“Paul was so overwhelmed by guilt, he is just on the verge of a breakdown because he’s persecuted so many and he’s sent all these mothers and daddies to prison, and he’s killed some of them, and he’s just overwhelmed with guilt because he knows the Mosaic Law so well.” That’s just garbage. I had a college professor who said that in my freshman Western Civilization class, so I know they do this.

“It’s all psychological” because everybody today has to define everything psychologically. But it’s objective; the way it’s told it is objective. The people with him didn’t hear specifically what Jesus said because it was not for their ears. They didn’t see that it was Jesus, but they saw something. It’s not in Saul’s head; it’s objective.

At that point Saul becomes saved. And because of the bright light he’s blinded then he’s given instructions to go into Damascus. There he will meet a man who will heal him of his blindness and give him further instructions. That’s the framework here in Acts 22.

Acts 22:12–13, which is a little earlier, “Then a certain Ananias, a devout man, according to the law, having a good testimony with all the Jews who dwelt there, came to me; and he stood and said to me, ‘Brother Saul, receive your sight.’ And at that same hour I looked up at him—that’s a way of saying ‘and instantly I could see Him.’ ”

Acts 22:14–15, “Then he said, ‘The God of our fathers has chosen you that you should know His will, and see the Just One, and hear the voice of His mouth. For you will be His witness to all men of what you have seen and heard.’ ”

Acts 22:21, “Then He said to me, ‘depart, for I will send you far from here to the Gentiles.’ ” This is the first place where it becomes clear that God at the time of Paul’s conversion appoints him as an apostle to the Gentiles.

Slide 9

The next passage is in Acts 26. This is another one of those times when Paul is giving his testimony towards the end of the book because he is a prisoner in Caesarea by the Sea. He is talking to Agrippa who is the king, and he’s basically giving his testimony in Acts 26:17 and following.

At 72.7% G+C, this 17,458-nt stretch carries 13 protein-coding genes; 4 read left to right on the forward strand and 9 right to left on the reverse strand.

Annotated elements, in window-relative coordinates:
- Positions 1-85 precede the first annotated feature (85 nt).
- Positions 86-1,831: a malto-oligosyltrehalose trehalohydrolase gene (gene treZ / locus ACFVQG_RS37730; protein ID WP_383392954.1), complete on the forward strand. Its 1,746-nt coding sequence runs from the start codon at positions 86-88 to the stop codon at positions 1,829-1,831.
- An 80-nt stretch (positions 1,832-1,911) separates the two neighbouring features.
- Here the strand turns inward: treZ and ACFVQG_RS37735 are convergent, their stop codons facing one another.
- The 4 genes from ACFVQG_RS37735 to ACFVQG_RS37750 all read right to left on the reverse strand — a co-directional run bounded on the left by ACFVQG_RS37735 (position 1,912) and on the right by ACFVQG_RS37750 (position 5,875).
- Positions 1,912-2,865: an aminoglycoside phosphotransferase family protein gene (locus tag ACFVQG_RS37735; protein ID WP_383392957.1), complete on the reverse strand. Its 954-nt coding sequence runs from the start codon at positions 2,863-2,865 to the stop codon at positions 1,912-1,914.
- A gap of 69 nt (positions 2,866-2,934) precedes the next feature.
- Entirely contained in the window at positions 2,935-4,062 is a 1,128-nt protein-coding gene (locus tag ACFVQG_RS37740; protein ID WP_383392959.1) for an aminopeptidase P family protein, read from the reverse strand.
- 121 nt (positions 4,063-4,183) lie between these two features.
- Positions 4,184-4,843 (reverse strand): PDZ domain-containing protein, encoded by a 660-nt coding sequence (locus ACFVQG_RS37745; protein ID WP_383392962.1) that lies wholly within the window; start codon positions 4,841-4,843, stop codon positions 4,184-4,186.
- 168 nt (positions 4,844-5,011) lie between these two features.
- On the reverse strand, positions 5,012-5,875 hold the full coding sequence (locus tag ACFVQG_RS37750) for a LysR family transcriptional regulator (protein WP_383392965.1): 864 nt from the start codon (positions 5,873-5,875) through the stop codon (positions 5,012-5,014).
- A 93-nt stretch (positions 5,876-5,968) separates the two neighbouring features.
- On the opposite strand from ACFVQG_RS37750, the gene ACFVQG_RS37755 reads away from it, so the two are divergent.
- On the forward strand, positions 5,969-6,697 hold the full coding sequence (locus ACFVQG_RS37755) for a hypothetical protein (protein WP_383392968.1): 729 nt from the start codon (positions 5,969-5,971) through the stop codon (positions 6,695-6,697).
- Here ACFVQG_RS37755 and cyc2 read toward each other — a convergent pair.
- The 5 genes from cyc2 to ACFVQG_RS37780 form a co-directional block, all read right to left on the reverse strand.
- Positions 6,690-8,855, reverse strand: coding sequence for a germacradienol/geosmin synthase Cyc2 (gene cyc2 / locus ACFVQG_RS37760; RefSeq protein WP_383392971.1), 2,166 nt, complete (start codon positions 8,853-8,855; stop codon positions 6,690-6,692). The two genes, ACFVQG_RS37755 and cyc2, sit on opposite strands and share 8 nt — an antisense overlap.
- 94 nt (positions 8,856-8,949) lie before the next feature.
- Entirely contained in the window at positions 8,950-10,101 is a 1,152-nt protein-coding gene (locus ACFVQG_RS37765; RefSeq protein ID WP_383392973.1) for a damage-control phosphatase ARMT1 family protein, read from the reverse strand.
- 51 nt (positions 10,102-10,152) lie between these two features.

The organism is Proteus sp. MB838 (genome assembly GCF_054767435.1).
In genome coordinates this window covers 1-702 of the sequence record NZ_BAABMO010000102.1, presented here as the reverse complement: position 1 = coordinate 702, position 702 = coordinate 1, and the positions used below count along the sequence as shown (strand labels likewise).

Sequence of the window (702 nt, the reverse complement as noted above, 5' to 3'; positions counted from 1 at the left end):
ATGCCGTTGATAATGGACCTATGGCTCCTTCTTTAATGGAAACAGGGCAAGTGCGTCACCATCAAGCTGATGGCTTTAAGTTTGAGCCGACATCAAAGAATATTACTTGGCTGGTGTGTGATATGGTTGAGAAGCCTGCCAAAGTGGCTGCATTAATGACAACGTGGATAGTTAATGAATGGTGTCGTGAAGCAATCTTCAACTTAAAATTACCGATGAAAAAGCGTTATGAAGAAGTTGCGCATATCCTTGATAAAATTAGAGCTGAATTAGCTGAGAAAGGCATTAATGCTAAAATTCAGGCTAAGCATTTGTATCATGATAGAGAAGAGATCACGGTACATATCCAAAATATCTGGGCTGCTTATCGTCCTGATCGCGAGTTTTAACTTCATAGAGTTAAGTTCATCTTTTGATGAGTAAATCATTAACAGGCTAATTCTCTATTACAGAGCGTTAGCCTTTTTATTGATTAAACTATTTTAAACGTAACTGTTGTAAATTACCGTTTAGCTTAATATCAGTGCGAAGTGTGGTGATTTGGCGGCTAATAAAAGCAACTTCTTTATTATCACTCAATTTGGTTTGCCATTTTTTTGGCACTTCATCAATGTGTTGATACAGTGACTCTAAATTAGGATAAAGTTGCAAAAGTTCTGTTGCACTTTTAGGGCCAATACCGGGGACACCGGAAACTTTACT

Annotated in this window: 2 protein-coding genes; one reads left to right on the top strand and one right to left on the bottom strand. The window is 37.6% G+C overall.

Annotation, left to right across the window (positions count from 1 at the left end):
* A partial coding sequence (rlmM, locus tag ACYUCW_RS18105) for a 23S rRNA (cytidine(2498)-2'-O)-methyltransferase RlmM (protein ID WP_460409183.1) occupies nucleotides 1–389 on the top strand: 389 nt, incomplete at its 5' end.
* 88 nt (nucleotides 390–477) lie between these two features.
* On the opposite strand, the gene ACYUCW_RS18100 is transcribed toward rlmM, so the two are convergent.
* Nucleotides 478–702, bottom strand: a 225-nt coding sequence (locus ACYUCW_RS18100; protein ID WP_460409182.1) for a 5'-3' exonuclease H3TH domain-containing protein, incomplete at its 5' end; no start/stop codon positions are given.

He says that God is speaking and telling him this—another part of the commission that God gives him, which is not part of what we see in Acts 9. Jesus is speaking to him in Acts 26:15, “I am Jesus, whom you are persecuting.”

At the end, Acts 26:17, Jesus said, “I will deliver you from the Jewish people, as well as from the Gentiles, to whom I now send you.”

He’s commissioned by the Lord Jesus Christ to go to the Gentiles, Acts 26:18, “… to open their eyes in order to turn them from darkness to light and from the power of Satan to God, that they may receive forgiveness of sins and an inheritance among those who are sanctified by faith in Me.”

God is calling him as an apostle and commissioning him specifically to go to the Gentiles.

Slide 10

He says this in Galatians 2:7–9 as well, where he has a little dust-up with Peter over the fact that he is eating with Gentiles elsewhere, enjoying a good pork roast and shrimp and lobster. Then when he goes back to Jerusalem, he doesn’t; he separates from the Gentiles. Paul has already confronted him:

Galatians 2:7, “But on the contrary, when they saw—that is, the apostles—saw that the gospel for the uncircumcised—the Gentiles—had been committed to me, as the gospel for the circumcised was to Peter …”

 Peter is the primary apostle to the Jews. Paul says that he too is an apostle, but his primary ministry is to Gentiles.

Let me point out, there are some dispensationalists who have said that Paul was wrong when he went to the Jew first and also to the Gentile because his mission is to the Gentiles. Well, that’s just hogwash because Peter was the apostle to the circumcised. He’s the apostle to the Jews, and God told Peter to take the gospel to the Gentiles.

So, if it’s okay for Peter, the apostle to the Jews, to go take the gospel to the Gentiles, it’s perfectly fine for Paul, who is the apostle to the Gentiles, to witness to Jews. Just because that’s not his primary target group doesn’t mean he should never speak to them.